Proposition 306 – Relating to the Citizens’ Clean Elections Commission – Legislative Referral

What is the ballot measure? Proposition 306 would amend the Clean Elections Act (passed by the voters in 1998) in two main ways: 1) It would prohibit candidates participating in the Clean Elections program from making payments to a political party or non-profits that work to influence an election for services of any kind; and 2) it would eliminate the Clean Elections Commission’s independence in rulemaking, instead subjecting their rules to review by the Governor's Regulatory Review Council (GRRC).

Background:As part of the Clean Elections Act, voters created the Citizens’ Clean Elections Commission. The Commission is responsible for auditing campaign finance reports, enforcing campaign finance laws, providing public campaign funding to qualifying candidates, and providing all of Arizona’s voters with information, tools, and resources to vote informed. As designed in 1998, the Commission is independent of the executive branch, and its rules are not subject to the standard agency review process by the GRRC.

GRRC is a board with members appointed and removable by the Governor. For several years, GRRC has been requesting the Commission to repeal various rules about “independent expenditures” (campaign spending by groups other than candidates) and reporting required of privately-funded candidates.

The Commission has not complied with these requests because it maintains that their rules are lawful and GRRC does not have the authority to overrule them. Furthermore, in 2017, the Commission adopted new rules restricting payments by candidates to political parties and non- profits, and requiring more transparency of those payments.


  • Would prohibit candidates participating in the Clean Elections program from making any payment to a political party or any non-profit allowed to conduct election activity, regardless of whether they follow the rules related to such payments as determined by the Commission in 2017;
  • Would make the Clean Elections Commission subject to the Administrative Procedures Act, including requiring the GRRC’s final approval or disapproval of all Commission rules.


If Prop 306 passes, GRRC would have final say on Commission rules for enforcing campaign finance laws. Furthermore, this would bar Clean Elections candidates from purchasing services from political parties such as trainings, help with crafting campaign literature, support with canvassing, and identifying who are registered voters.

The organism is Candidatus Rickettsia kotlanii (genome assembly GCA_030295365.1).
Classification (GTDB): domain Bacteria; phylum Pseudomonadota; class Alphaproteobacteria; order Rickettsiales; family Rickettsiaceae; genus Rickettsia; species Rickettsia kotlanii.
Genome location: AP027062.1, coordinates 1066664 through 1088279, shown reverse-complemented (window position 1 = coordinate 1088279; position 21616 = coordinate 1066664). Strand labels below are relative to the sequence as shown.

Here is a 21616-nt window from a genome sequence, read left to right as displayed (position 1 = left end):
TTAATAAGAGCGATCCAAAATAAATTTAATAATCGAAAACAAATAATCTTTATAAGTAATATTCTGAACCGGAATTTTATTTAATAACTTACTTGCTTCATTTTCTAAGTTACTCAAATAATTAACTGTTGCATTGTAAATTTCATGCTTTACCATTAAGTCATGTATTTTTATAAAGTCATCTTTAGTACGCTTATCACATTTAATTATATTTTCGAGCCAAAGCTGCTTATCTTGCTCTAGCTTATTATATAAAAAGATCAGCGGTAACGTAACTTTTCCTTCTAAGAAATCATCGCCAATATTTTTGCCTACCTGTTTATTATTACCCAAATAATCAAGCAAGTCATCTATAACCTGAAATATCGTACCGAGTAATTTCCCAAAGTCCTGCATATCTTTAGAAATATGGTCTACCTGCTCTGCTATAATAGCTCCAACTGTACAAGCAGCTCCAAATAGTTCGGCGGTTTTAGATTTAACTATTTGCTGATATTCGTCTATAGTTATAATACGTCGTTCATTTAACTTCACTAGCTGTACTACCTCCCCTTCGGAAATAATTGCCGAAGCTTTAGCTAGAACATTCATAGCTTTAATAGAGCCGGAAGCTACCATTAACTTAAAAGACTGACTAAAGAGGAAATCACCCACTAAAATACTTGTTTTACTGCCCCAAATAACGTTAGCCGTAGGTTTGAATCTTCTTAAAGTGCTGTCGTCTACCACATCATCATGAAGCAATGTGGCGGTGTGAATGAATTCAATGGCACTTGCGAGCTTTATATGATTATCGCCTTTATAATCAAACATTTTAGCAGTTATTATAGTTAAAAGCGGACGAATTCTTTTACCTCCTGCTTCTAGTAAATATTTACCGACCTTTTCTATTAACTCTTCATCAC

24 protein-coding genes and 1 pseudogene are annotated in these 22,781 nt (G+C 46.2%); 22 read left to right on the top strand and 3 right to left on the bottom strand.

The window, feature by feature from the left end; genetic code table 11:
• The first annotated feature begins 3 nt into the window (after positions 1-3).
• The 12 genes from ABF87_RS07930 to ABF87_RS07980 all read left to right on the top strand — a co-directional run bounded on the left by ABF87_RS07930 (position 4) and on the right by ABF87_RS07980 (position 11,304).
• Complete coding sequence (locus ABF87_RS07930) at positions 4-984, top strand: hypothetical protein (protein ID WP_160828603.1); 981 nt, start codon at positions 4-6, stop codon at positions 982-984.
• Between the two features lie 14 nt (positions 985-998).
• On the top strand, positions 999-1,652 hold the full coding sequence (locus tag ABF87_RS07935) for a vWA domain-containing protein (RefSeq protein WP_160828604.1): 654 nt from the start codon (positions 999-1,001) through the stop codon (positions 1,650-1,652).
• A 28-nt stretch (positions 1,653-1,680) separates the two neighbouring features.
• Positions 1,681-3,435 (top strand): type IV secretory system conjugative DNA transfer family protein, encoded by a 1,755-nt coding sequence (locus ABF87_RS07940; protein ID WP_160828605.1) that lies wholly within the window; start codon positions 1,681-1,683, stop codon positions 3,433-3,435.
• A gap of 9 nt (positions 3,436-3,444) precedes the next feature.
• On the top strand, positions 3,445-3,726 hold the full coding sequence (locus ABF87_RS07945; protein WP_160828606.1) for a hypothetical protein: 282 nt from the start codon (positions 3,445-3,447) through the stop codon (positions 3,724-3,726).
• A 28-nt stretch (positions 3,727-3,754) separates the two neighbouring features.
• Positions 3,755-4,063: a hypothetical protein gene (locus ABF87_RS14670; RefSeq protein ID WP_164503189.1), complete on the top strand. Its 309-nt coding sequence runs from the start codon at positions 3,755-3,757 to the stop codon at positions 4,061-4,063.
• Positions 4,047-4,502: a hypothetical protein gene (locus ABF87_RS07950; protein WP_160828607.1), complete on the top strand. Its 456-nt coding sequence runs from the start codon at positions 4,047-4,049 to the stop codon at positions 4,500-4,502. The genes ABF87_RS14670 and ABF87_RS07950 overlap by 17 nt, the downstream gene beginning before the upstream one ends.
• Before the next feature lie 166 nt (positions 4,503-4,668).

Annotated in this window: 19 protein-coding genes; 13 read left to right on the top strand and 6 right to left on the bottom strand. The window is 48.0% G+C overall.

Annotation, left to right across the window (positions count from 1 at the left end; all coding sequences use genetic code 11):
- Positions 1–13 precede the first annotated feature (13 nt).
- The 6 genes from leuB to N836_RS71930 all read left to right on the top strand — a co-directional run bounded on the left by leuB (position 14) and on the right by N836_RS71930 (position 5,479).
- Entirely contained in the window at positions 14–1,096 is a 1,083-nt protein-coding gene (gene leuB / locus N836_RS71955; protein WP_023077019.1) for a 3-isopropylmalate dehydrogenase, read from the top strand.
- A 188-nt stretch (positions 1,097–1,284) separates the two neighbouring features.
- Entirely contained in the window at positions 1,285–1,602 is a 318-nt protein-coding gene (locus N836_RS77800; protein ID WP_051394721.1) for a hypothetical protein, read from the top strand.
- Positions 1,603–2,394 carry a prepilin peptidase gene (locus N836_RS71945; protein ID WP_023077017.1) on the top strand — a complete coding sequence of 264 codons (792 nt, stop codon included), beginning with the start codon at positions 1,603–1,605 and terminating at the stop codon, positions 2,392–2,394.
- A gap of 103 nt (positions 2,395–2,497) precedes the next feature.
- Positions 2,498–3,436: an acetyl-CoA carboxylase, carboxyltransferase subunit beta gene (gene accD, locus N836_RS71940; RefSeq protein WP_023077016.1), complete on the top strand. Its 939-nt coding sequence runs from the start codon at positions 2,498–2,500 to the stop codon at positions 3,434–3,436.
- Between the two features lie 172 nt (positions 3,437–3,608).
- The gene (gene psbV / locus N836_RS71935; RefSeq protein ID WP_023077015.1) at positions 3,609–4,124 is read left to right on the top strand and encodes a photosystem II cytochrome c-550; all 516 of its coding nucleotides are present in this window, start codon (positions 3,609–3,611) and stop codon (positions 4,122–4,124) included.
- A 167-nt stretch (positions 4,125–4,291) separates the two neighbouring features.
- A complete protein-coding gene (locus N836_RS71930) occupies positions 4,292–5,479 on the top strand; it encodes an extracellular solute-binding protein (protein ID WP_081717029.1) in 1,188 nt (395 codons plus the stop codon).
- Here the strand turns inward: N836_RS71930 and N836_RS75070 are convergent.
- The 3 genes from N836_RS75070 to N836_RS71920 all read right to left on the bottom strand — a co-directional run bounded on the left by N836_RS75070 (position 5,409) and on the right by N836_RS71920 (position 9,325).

Arguments For:

  • Prop 306 will rein in the Clean Elections Commission, a body of unelected bureaucrats that needs more transparency.
  • Clean Elections candidates are funded by taxpayer dollars and should not be able to give taxpayer dollars to a political party.
  • The Clean Elections Commission should be subject to the Administrative Procedures Act just like most other agencies in the state.

Arguments Against:

  • Voters have a right to know who is spending money in Arizona elections. When voters created Clean Elections in 1998, Arizona became a national leader in fighting the corrupting influence of money in politics. We, the voters, created the Clean Elections Commission to be a nonpartisan watchdog, safeguarding Arizona’s democracy from those corrupting interests who try to buy our elections.
  • Prop 306 is an attack on Clean Elections and is promoted by greedy special interests, corporate lobbyists, and the politicians they buy with “dark money” political spending. If Prop 306 passes, dark money-backed politicians will win, and Arizonans will once again be left in the dark.
  • Prop 306 would further discourage candidates from participating in Clean Elections by severely limiting their options in how they choose to run their campaigns. Privately funded candidates would not face these same limitations.
  • All but one of the GRRC members is a current or former lobbyist. Prop 306 would put politicians and a board of lobbyists hand-picked by the Governor in charge of Clean Elections, which could then also impact on the Commission's ability to conduct non-partisan voter education and outreach.


  • Americans for Prosperity
  • Arizona Free Enterprise Club

Arguments Against:

  • OArizona Advocacy Network
  • League of Conservation Voters - CHISPA AZ
  • League of Women Voters of Arizona
  • Our Voice Our Vote Arizona
  • Sierra Club Grand Canyon Chapter